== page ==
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When using an Empty for the Object Offset of an Array modifier, if you scale the Empty, each iteration of the Array is scaled based on the previous iteration.

So if the original object is of size 1, and the Empty has a scale of 1.1, the iterations of the Array will be sized: 1, 1.1, 1.21, 1.331, 1.4641, etc.

I'm trying to find a formula which gives the necessary scale value for the Empty so that the final result of the Array (with any given Count value) is of a predefined size.

I can't show what I've tried until now because I have no idea how to approach this and am hoping that some more advanced mathematician than I can help me out.

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Lets say you have an object with scale $s_{O}$ and dimension $d_{O}$ and an empty with scale $s_{E}$. Then, to get the size of the count-th array object $s_c$ you need to compute

$s_c = d_O \cdot \left( \frac{s_E}{s_O}\right)^{c-1}$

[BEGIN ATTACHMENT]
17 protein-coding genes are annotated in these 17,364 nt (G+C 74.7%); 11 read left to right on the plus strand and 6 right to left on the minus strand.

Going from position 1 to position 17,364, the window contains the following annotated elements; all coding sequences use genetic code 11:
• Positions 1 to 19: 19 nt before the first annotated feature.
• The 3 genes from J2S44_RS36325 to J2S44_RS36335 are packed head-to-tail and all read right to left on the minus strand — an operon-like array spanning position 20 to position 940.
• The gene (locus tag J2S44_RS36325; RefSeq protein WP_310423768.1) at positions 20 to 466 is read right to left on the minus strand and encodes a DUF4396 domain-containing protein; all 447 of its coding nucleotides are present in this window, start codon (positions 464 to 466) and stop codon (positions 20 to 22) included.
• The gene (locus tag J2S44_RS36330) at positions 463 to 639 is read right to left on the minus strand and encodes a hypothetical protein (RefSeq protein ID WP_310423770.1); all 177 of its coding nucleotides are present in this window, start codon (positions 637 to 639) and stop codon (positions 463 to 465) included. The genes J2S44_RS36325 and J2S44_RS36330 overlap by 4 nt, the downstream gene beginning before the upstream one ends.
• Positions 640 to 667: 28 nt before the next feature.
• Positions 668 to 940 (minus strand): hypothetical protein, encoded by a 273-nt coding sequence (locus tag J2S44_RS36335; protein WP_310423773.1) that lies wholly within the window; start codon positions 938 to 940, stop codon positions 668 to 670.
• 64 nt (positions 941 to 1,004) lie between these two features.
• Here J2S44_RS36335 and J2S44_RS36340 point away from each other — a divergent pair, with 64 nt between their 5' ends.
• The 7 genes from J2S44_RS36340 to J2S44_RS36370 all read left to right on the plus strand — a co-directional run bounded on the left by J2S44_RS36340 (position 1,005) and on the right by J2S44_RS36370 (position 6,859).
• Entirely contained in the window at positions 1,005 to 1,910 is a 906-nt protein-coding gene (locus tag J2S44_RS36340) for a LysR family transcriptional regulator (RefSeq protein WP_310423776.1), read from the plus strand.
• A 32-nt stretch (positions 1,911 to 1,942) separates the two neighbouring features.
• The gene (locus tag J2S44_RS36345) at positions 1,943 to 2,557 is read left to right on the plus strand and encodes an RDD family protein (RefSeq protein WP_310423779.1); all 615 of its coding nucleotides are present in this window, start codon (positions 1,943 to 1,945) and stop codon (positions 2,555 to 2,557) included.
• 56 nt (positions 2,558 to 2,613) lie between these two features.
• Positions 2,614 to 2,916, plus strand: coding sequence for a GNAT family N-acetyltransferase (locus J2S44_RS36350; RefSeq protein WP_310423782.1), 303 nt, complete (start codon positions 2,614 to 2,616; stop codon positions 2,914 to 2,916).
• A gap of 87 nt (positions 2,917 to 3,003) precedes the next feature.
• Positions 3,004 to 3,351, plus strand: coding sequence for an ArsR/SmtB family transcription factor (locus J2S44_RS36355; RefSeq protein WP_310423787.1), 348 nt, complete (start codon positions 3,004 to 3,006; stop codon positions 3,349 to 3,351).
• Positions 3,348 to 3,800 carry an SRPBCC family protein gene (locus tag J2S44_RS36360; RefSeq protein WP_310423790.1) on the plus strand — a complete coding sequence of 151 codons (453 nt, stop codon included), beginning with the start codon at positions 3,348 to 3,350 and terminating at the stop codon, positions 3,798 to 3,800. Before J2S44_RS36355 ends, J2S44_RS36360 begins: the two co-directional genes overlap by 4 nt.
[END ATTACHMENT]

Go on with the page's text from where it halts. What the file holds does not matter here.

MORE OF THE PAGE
where $c$ is the Count of the Array modifier. Note that Count starts at $1$. So for your example you'll get

$s_1 = 1\cdot\left(\frac{1.1}{1}\right)^{1-1} = 1.1^0 = 1$

$s_2 = 1.1^1 = 1.1, s_3 = 1.1^2 = 1.21, s_4 = 1.1^3 = 1.331, ...$

Ok, works. Now with a given $s_c$ you need to solve the equation for $s_E$ which gives

$s_E = s_O \cdot \sqrt[\leftroot{-1}\uproot{3}c-1]{\strut\frac{s_c}{d_O}}$

or in Python:

def get_necessary_empty_scale(s_o, d_o, s_c, count):
    return s_o * (s_c / d_o) ** (1.0 / (count - 1))

A little test with $s_5 = 1.4641$:

$s_E = 1 \cdot \sqrt[\leftroot{-1}\uproot{3}5-1]{\strut\frac{1.4641}{1}} = \sqrt[\leftroot{-1}\uproot{3}4]{1.4641} = 1.1$

Don't use that function for count = 1, in that case the empty's scale is undefined. You can see this in Blender, when you set the Count to 1, scaling the empty changes nothing on the array'ed object.

And you need to be careful a bit with receiving $d_O$ correctly, its the dimension of the original object. If the Array modifier is active in viewport, the sidebar will show the dimension of the whole array object. Disable it to see the original dimension or set the array count temporarily to 1.

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  • $\begingroup$ Wonderful taiyo! Beautiful work and what a great answer. Thank you! $\endgroup$
    – gcs_dev
    Oct 8, 2023 at 3:53

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